MDDC has convened experts in the field to help reporters understand how to report events in vulnerable communities – and examine their own unconscious bias that may be affecting their reporting. In this four-part Virtual Codeswitching series, experts from the Dart Center for Journalism and Trauma, the Maynard Institute for Journalism Education, and veteran journalists share their perspectives and best practices. This series is designed to reframe the way journalists approach their reporting. Join us on Tuesday, August 15 from 12:30pm - 2:00pm EDT for the fourth installment titled Unconscious Bias in Reporting.
In this 90 minute session, facilitated by the Maynard Institute’s Co-executive director, Martin G. Reynolds, attendees got an overview of the institute’s trademarked Fault Lines® framework, which reveals how we all see the world through the prism of race, class, gender, generation, geography, sexual orientation and other areas of self-categorization, such as religion, politics and social affiliations. How we align across these fault lines — and how they intersect — shape our biases and influence our perceptions. Those perceptions can lead to different forms of bias, such as unconscious, implicit and performance, and shape our approach to coverage, community engagement and working relationships. This session will provide a framework that can be a protection against one’s own biases and tool to develop coverage that is more nuanced and inclusive.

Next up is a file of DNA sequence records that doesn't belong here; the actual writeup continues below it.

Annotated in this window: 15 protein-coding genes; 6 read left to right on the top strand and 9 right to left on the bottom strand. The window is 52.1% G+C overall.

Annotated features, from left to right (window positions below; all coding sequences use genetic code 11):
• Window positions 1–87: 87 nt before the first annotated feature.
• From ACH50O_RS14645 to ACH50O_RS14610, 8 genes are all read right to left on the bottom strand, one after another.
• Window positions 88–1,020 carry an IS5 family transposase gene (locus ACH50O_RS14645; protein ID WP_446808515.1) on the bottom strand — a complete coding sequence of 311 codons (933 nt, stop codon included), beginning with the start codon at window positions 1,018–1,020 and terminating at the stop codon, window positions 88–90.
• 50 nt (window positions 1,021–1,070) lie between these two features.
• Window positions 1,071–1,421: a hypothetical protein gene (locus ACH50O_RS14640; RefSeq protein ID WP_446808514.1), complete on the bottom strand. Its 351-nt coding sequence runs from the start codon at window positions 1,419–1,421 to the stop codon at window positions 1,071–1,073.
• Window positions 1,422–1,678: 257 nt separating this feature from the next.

About Fault Lines
The Maynard Institute offers in-person and virtual diversity training sessions for newsrooms of all sizes across the country. Our program is based on addressing personal biases of race, gender, sexual orientation, generation, geography and class, as they apply to journalists, newsroom collaboration and coverage. Learn more about yow can you be a dismantler of systemic racism and othering in your news organization.
Founded in 1908 as the Maryland Press Association for weekly newspapers, the organization incorporated in Maryland as a nonprofit corporation in 1948 and began admitting daily newspapers to active membership that year. In 1961, it merged with the Delmarva Press Association, an organization that included newspapers in Delaware and the Eastern Shore areas of Maryland and Virginia, to become the Maryland-Delaware Press Association. In 1968, it included newspapers from the District of Columbia and became the Maryland-Delaware-D.C. Press Association, Inc.
Today, MDDC consists of two corporations, the nonprofit Association and its for-profit subsidiary, MDDC Press Service, which operates the organization’s advertising programs. Additionally, in 1998 MDDC newspapers established an independent, charitable foundation, the MDDC Press Foundation, a 501(c)(3) corporation. The Association counts all of the daily and most of the non-daily newspapers in Maryland, Delaware and D.C. among its active members.
*Attendees must be registered to attend this virtual event.